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Maximum wellbeing within ecological limits

Summary:
From Max Koch Herman Daly’s “steady-state economy” (Daly, 1974) is the most cited case of an economic system that functions within ecological boundaries. It is a model of an economy that does not grow in the sense that it keeps the level of throughput (extraction of raw materials from nature and their return to nature as waste) as low as possible and ideally within the regenerative and assimilative capacities of the ecosystem. However, the original concept of a steady-state economy was not developed at the global level. Yet environmental threats such as climate change are global issues, because for the atmosphere it does not matter from which part of the globe greenhouse gases are emitted. Accordingly, the ecological footprint and the associated matter and energy throughput of the

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from Max Koch

Herman Daly’s “steady-state economy” (Daly, 1974) is the most cited case of an economic system that functions within ecological boundaries. It is a model of an economy that does not grow in the sense that it keeps the level of throughput (extraction of raw materials from nature and their return to nature as waste) as low as possible and ideally within the regenerative and assimilative capacities of the ecosystem. However, the original concept of a steady-state economy was not developed at the global level. Yet environmental threats such as climate change are global issues, because for the atmosphere it does not matter from which part of the globe greenhouse gases are emitted. Accordingly, the ecological footprint and the associated matter and energy throughput of the whole planet would need to shrink if the world’s mode of production and consumption were to respect ecological limits. However, due to massive differences in economic development and unprecedented socio-economic global inequality (Piketty, 2014) such a re-embedding of the world’s production and consumption patterns would imply different challenges for different regions and nations. Recent comparative research demonstrates that not only nations’ social inclusion, wellbeing and democracy scores largely increase with GDP per capita but also their ecological footprints and carbon emissions. According to Fritz and Koch (2016), who divided 138 countries into five clusters of economic development measured as GDP/capita (“poor”, “developing”, “emerging”, “rich” and “overdeveloped” countries), it is only the poorest group of countries that could currently be seen as environmentally sustainable.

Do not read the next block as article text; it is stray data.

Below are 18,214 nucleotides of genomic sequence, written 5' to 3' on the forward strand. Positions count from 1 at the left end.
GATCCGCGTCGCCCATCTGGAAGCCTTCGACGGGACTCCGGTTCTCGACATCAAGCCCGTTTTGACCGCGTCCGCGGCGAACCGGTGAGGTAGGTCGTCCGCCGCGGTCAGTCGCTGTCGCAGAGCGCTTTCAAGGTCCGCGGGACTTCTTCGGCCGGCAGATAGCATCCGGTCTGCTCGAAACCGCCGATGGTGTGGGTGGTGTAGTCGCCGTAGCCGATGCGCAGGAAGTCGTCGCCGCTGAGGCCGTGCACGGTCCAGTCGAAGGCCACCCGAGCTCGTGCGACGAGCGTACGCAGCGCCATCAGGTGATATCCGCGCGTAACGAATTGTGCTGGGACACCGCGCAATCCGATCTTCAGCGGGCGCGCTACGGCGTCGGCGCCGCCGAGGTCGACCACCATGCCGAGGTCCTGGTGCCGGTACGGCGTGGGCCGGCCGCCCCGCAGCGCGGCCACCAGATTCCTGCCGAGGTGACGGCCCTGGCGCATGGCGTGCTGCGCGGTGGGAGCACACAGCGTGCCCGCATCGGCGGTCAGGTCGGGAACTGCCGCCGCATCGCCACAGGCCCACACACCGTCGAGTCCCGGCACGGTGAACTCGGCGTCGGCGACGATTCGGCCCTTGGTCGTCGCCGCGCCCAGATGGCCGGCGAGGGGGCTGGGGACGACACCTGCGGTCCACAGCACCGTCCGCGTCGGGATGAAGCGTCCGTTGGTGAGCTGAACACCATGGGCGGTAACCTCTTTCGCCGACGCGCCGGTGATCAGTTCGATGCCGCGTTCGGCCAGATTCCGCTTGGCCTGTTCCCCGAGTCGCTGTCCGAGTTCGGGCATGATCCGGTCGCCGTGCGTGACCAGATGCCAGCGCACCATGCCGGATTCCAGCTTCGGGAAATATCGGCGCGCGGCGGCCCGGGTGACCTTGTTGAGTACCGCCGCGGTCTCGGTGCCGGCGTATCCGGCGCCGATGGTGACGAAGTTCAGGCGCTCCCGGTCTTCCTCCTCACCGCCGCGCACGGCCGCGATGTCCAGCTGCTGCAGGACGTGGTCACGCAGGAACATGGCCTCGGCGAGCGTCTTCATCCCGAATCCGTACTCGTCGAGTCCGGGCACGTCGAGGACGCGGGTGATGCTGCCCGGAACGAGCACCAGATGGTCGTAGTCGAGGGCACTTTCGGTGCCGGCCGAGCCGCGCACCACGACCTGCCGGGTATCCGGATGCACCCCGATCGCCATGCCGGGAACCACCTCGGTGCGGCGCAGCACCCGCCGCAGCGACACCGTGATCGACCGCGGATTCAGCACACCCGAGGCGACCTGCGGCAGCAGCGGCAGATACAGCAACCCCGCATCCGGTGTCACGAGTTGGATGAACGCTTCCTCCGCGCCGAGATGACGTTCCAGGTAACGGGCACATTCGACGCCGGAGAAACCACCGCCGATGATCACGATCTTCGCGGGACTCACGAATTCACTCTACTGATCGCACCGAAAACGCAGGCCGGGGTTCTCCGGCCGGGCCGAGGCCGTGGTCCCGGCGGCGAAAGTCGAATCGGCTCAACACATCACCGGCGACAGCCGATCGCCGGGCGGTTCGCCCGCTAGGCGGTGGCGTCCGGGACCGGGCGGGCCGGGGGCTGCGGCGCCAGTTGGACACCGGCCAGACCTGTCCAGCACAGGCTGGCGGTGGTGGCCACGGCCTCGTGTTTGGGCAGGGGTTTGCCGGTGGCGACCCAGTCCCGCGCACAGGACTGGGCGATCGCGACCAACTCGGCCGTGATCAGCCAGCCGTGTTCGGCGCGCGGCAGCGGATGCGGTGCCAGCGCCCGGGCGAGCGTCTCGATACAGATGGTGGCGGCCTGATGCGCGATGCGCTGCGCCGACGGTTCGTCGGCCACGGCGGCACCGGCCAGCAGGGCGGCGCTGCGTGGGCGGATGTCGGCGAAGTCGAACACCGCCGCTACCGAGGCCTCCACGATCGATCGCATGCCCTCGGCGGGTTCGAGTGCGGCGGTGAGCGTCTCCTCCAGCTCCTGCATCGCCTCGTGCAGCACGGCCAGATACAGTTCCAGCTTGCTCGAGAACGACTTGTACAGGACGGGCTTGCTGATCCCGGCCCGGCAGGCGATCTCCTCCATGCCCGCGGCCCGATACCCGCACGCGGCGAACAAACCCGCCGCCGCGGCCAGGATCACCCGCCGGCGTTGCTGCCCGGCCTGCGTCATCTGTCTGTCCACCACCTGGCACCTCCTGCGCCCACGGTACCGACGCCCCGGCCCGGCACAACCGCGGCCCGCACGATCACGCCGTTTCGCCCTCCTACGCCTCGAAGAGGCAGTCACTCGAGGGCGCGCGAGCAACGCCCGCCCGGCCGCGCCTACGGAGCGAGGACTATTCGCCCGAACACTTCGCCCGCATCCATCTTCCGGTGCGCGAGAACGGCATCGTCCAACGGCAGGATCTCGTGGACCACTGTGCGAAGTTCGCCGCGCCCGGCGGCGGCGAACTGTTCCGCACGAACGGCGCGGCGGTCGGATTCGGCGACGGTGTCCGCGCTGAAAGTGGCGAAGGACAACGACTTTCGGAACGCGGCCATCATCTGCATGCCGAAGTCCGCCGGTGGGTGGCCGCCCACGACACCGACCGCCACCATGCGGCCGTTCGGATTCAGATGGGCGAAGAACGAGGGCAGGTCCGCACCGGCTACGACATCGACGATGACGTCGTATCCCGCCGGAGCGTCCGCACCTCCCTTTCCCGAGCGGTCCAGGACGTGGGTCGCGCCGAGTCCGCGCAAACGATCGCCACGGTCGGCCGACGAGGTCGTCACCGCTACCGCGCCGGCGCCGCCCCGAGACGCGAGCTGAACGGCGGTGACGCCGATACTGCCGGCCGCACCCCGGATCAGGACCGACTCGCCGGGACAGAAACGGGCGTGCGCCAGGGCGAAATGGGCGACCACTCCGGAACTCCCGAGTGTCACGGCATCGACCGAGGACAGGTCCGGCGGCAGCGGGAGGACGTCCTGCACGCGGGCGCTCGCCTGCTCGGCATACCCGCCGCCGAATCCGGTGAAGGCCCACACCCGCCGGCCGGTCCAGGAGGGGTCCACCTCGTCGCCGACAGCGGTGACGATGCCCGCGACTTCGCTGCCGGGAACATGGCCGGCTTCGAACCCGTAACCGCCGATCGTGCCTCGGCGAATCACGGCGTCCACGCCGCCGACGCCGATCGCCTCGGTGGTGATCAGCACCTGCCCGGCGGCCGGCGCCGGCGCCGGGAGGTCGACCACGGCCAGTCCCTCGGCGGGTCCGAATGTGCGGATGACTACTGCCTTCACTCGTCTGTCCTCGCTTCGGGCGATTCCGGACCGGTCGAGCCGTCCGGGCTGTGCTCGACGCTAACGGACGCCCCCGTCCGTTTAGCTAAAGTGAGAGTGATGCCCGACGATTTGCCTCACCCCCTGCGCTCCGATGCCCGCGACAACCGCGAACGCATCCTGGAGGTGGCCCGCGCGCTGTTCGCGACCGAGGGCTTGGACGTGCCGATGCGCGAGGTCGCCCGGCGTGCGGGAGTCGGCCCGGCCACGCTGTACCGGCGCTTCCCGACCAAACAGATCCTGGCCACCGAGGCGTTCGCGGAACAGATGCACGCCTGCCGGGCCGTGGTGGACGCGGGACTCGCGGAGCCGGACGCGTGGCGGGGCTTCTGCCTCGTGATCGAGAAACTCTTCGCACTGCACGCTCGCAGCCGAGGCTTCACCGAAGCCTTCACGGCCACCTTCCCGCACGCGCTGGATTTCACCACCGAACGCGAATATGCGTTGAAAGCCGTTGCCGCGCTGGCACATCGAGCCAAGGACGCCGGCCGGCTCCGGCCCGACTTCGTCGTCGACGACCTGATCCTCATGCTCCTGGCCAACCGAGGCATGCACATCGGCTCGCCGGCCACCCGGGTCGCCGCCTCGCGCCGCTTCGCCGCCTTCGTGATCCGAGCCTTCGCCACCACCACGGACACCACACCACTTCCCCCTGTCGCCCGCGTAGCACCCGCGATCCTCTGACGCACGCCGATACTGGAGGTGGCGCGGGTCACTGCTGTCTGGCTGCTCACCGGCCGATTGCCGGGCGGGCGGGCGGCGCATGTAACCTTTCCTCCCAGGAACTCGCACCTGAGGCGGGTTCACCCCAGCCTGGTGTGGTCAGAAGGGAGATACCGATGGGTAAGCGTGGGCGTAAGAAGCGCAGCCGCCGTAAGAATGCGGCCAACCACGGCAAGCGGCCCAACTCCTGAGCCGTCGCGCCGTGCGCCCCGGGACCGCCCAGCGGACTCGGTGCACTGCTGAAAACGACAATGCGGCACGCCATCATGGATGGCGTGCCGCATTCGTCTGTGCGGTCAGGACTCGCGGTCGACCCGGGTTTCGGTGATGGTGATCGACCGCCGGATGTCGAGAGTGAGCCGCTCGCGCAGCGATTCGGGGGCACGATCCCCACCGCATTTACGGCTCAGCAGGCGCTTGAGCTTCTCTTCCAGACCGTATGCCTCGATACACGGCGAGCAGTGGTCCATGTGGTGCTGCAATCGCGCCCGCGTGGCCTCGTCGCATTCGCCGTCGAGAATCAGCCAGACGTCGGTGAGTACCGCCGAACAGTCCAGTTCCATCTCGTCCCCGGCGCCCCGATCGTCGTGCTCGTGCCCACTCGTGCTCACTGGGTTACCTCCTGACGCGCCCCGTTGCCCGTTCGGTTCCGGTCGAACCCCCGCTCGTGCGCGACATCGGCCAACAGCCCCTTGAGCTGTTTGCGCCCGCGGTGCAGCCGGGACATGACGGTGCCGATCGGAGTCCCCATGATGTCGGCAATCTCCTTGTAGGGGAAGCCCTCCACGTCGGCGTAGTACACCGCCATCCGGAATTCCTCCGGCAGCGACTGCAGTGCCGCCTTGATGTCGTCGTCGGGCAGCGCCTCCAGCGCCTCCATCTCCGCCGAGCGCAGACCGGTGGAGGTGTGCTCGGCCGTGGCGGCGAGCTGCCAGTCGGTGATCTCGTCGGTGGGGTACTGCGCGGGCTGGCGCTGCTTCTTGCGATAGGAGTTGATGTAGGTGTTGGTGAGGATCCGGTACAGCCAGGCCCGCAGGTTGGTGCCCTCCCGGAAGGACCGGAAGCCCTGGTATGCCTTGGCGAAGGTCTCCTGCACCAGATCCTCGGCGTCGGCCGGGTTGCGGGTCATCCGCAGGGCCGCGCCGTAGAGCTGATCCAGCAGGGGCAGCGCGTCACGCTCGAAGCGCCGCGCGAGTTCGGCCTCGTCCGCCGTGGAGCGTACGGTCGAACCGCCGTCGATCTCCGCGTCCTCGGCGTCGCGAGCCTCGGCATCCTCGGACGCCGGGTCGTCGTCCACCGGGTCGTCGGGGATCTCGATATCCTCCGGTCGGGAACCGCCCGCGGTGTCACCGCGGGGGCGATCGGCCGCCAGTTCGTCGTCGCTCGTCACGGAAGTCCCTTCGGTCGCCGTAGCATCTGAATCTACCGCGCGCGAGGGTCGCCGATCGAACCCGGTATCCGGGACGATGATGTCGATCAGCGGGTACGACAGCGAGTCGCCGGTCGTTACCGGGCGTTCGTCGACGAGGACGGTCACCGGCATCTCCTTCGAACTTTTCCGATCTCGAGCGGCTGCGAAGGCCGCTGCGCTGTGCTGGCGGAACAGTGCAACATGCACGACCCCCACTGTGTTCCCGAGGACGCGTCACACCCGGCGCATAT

Such a global comparison of national eco-social performances has repercussions for the internal structure of a global steady-state economy as countries at different levels of economic development would need to undertake different measures to achieve a maximum in wellbeing within ecological limits. The policy challenge for “poor” countries would be to enhance the quality of life and social inclusion while maintaining low ecological footprints and carbon emissions; “developing” and “emerging” countries face the double challenge of combining individual wellbeing with social welfare, while preserving relatively low amounts of matter and energy throughput as well as carbon emissions; “rich” and especially the “overdeveloped” countries would need to produce and consume differently so that lesser amounts of material resources and fossil energy are used and to make production and consumption processes more environmentally sustainable (Fritz and Koch, 2016, p. 48). Hence, the socio-ecological transitions required for setting up a global steady-state economy would involve issues of redistribution of wealth, labour, time and natural resources both within and between countries. It goes without saying that these issues are contested and that addressing them would involve questioning the material interests of the currently rich and powerful. Future growth-critical research would therefore be well advised to consider features of the global class structure more systematically (Leonardi, 2019).

In a situation where the production and consumption patterns of the vast majority of countries are beyond the Earth’s carrying capacities, it is for the time being difficult to see how a re-embedding of the global economy into planetary boundaries could, in terms of welfare provision, mean much more than the satisfaction of basic human needs (Koch and Mont, 2016). The question how this can be done for all human beings and across generations should hence be prioritised not only in degrowth research (Koch et al., 2017; Büchs and Koch, 2019) but also in corresponding efforts within economics.  http://www.paecon.net/PAEReview/issue87/Koch87.pdf

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